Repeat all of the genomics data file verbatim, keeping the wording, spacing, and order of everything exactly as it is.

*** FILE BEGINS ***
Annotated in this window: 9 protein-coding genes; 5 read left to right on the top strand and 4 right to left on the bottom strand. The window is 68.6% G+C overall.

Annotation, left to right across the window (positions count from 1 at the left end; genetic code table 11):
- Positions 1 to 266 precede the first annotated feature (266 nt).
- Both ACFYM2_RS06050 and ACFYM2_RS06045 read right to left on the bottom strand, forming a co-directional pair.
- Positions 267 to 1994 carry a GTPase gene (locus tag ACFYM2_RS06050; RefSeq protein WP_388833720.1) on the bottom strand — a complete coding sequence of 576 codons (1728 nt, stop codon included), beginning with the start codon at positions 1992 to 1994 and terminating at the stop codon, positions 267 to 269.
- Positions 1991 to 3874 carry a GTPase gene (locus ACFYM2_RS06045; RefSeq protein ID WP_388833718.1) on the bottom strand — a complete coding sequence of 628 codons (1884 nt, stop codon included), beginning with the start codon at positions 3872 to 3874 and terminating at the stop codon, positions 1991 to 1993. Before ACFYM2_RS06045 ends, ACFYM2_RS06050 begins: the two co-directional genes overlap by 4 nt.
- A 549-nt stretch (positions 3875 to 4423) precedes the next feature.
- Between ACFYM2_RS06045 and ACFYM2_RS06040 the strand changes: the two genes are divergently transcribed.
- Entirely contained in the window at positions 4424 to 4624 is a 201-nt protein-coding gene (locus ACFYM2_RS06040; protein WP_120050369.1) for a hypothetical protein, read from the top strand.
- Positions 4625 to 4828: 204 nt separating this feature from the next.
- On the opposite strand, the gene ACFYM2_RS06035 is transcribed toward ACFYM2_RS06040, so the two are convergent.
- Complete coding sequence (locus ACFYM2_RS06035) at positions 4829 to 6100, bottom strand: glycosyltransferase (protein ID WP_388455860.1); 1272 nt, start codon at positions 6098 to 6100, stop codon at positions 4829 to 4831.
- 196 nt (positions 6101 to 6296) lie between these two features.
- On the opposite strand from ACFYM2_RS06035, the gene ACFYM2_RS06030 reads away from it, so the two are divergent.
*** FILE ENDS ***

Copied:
Annotated in this window: 9 protein-coding genes; 5 read left to right on the top strand and 4 right to left on the bottom strand. The window is 68.6% G+C overall.

Annotation, left to right across the window (positions count from 1 at the left end; genetic code table 11):
- Positions 1 to 266 precede the first annotated feature (266 nt).
- Both ACFYM2_RS06050 and ACFYM2_RS06045 read right to left on the bottom strand, forming a co-directional pair.
- Positions 267 to 1994 carry a GTPase gene (locus tag ACFYM2_RS06050; RefSeq protein WP_388833720.1) on the bottom strand — a complete coding sequence of 576 codons (1728 nt, stop codon included), beginning with the start codon at positions 1992 to 1994 and terminating at the stop codon, positions 267 to 269.
- Positions 1991 to 3874 carry a GTPase gene (locus ACFYM2_RS06045; RefSeq protein ID WP_388833718.1) on the bottom strand — a complete coding sequence of 628 codons (1884 nt, stop codon included), beginning with the start codon at positions 3872 to 3874 and terminating at the stop codon, positions 1991 to 1993. Before ACFYM2_RS06045 ends, ACFYM2_RS06050 begins: the two co-directional genes overlap by 4 nt.
- A 549-nt stretch (positions 3875 to 4423) precedes the next feature.
- Between ACFYM2_RS06045 and ACFYM2_RS06040 the strand changes: the two genes are divergently transcribed.
- Entirely contained in the window at positions 4424 to 4624 is a 201-nt protein-coding gene (locus ACFYM2_RS06040; protein WP_120050369.1) for a hypothetical protein, read from the top strand.
- Positions 4625 to 4828: 204 nt separating this feature from the next.
- On the opposite strand, the gene ACFYM2_RS06035 is transcribed toward ACFYM2_RS06040, so the two are convergent.
- Complete coding sequence (locus ACFYM2_RS06035) at positions 4829 to 6100, bottom strand: glycosyltransferase (protein ID WP_388455860.1); 1272 nt, start codon at positions 6098 to 6100, stop codon at positions 4829 to 4831.
- 196 nt (positions 6101 to 6296) lie between these two features.
- On the opposite strand from ACFYM2_RS06035, the gene ACFYM2_RS06030 reads away from it, so the two are divergent.